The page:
Regular readers will recognize my affinity for getting the inside track from the best in our sport. More specifically, I often attempt to define just what makes some of these guys so good. Bass fishing, as a sport, does not require tremendous physical strength or quickness of hand. There’s not an obvious, tangible reason why certain players outperform the others.

For instance, I can’t hit a major-league fastball, so there’s no danger of me making a run at the batting title. But I can pitch a jig into a cup. Does that mean I can take down the Greg Hackneys of the world? Hardly.

I remember the first professional angler who got me thinking about these alternative variables. Younger fans may not recognize Rick Clunn’s overwhelming influence in professional bass fishing. Sure, they know him as a four-time Classic winner and Hall-of-Famer, but younger anglers simply can’t understand Clunn’s significance in the idea of bass fishing as a discernible skill set; one that could be practiced, refined and mastered. In essence, Rick Clunn first taught us that luck had nothing to do with it.

At the time, my journey toward self-discovery took me many places as I tried to become a better bass angler and win a few bucks on the way. Today, I do my best to uncover more of these mysteries for readers, and let you decide what to do what them.

My latest contrasts the mental obsession with bass fishing versus the complete withdrawal from it.

A case in point: recently, I interviewed a handful of the best BPT anglers. These were the cream of the crop, mathematically determined to be the most consistent anglers to have ever fished the tour. While my initial questions comprised ideas for a piece down the road, I posed a sidebar to each angler before hanging up. My question: how involved with bass fishing are you in the off season?

This subject is more intriguing to me than anything I’ve recently come across.

Michael Neal claims to “distance himself from it” while actively running a business. Meanwhile, Jacob Wheeler and Dustin Connell fish like madmen.

Thrift fishes some, but spends just as much time tinkering with lures in his shop, a trait he’s known to obsess rampantly over.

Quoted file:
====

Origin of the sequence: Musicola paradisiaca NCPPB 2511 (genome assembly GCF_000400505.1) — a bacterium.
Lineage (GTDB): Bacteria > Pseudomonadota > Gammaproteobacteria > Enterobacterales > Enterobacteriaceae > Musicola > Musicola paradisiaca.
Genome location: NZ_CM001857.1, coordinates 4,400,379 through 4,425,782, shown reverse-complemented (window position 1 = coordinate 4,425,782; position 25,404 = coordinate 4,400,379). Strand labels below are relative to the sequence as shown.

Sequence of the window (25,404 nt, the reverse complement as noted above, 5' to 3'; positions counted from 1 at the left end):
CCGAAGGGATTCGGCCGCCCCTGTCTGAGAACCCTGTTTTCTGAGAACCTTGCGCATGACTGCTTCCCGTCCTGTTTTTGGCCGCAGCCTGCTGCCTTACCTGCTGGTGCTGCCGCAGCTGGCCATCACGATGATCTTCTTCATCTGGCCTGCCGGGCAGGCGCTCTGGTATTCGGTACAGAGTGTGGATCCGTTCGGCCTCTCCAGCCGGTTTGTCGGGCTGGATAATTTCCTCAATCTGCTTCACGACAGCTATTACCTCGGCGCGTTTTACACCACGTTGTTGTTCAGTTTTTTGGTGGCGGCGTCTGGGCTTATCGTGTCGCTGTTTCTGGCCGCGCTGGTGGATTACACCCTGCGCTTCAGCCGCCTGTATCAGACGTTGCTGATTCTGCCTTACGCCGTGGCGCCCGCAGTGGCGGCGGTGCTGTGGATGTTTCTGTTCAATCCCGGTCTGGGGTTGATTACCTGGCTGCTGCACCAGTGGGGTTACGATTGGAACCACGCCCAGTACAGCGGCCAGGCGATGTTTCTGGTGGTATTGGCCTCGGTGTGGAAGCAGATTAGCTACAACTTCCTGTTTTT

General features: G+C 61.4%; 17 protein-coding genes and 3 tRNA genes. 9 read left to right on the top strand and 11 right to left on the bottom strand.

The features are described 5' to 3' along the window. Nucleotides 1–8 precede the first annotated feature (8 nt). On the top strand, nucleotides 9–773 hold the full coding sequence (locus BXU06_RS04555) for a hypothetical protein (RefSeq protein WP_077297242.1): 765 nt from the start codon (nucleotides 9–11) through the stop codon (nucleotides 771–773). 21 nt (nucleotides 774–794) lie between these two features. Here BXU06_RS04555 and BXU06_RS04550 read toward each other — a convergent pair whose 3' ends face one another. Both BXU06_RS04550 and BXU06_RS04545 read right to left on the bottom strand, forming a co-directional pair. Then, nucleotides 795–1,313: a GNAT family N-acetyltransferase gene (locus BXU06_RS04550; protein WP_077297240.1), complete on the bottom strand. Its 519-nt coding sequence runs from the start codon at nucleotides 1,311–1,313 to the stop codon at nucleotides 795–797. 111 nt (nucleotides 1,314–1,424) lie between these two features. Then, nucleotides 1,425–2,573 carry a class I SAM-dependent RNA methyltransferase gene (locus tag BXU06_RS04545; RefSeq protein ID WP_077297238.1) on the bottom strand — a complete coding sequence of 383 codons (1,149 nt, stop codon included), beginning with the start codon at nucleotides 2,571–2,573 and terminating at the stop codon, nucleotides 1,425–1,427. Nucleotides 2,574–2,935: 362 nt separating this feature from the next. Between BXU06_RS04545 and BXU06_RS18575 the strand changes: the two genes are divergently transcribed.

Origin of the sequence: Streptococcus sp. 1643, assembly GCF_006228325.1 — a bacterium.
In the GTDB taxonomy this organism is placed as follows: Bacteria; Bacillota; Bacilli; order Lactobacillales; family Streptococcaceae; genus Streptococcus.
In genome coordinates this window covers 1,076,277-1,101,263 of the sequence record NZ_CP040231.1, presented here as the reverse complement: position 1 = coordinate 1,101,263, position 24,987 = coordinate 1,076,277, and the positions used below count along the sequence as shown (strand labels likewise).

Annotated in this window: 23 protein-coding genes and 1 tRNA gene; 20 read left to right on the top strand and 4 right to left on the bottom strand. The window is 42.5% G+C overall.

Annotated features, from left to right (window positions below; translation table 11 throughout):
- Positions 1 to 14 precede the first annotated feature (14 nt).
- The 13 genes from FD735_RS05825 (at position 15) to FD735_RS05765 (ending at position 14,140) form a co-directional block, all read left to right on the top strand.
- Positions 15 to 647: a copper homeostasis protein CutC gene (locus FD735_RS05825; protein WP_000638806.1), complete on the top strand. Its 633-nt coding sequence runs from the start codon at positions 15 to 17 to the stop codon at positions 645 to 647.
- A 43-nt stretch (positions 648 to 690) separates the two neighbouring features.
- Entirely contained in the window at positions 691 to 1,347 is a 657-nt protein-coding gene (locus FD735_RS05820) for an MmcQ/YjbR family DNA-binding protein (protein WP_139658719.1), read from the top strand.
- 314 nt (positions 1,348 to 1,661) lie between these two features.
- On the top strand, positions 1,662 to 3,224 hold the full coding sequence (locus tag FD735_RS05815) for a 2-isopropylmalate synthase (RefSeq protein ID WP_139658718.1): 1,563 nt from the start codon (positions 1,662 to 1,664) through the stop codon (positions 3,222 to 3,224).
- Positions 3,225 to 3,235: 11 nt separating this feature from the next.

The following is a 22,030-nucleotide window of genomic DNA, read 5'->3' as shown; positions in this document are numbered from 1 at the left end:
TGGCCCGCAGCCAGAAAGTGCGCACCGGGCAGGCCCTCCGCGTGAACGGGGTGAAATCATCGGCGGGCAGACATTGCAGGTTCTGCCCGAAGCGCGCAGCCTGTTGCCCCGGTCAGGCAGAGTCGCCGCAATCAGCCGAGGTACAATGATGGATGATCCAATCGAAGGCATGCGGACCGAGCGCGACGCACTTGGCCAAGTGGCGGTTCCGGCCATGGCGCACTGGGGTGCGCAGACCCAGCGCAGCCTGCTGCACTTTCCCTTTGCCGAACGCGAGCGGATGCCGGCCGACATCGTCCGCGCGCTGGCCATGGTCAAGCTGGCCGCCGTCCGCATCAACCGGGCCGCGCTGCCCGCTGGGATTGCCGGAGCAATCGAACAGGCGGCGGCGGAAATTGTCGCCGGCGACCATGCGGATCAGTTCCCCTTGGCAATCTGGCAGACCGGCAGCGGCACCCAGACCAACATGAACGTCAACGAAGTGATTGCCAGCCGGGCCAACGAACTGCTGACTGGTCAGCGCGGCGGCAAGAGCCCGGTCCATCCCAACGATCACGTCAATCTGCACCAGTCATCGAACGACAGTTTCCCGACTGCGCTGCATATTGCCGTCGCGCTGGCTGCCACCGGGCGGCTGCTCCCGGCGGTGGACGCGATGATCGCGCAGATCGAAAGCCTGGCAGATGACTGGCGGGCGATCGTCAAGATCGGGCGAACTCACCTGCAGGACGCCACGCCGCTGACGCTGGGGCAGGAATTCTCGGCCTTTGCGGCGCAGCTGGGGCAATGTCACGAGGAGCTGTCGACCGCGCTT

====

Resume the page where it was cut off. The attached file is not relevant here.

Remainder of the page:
Alton Jones Jr. goes back and forth, but finds himself fishing less recently. Andy Morgan just wants to get away from the whole thing.

There appears to be no right way of doing things. These guys, numerically outperforming all of the others, are doing so with completely different off-season routines. How can that be possible? Think in terms of other sports. Wouldn’t you think it would be smart to at least get out and warm up the arm a bit? Maybe hit a few balls?

When it comes to fishing, what is the value of discovering subtle lure characteristics, trying out new tackle or practicing casting? A this level, maybe none.

It’s a terribly contrasting subject. I continuously hear of professional anglers who obsess over learning everything they can about the way a crankbait swims, or how a jig falls differently with a few more strands of skirt material. They talk of "staying in tune" or "keeping in the game," building quicker reflexes and following the changing moods of the bass. Then Michael Neal whips their butts after four months off. Makes no sense.

Now don’t get me wrong, all of these guys work hard, all year long. Even the ones I publicize as sidestepping the game are still, really, deeply entrenched. This is something you can never completely tune out.

But I wonder if a break from fishing might benefit more anglers. I know, personally, when I’m tied up with other obligations for a number of days and I haven’t had time to get on the water, my first trip will be one of great anticipation. Restored youth in my approach. A vigor that’s only shown for this, my favorite pastime. It would be a great way to go into a tournament.

When is the last time you got away from fishing for a bit?

Or maybe the secret’s in repetition, never opening a mindset to other ideas. Obsession is the overused word. I prefer infatuation.

Bass fishing consumes many of us. The problems continually worked out, over and over, in our minds. Even when away, we’re still on the water, day and night. Perhaps a vision comes when least expected, rationalized as simply a daydream, leading to another piece of the puzzle.

Clunn was the original visionary of this type. And I remember hearing stories of him training his mind to get in the game, to be ever-present. Fishing with no past history.

For some, that takes 100-percent involvement. For others, perhaps routine mental rest does the job.

(Joe Balog is the often-outspoken owner of Millennium Promotions, Inc., an agency operating in the fishing and hunting industries. A former Bassmaster Open and EverStart Championship winner, he's best known for his big-water innovations and hardcore fishing style. He's a popular seminar speaker, product designer and author, and is considered one of the most influential smallmouth fishermen of modern times.)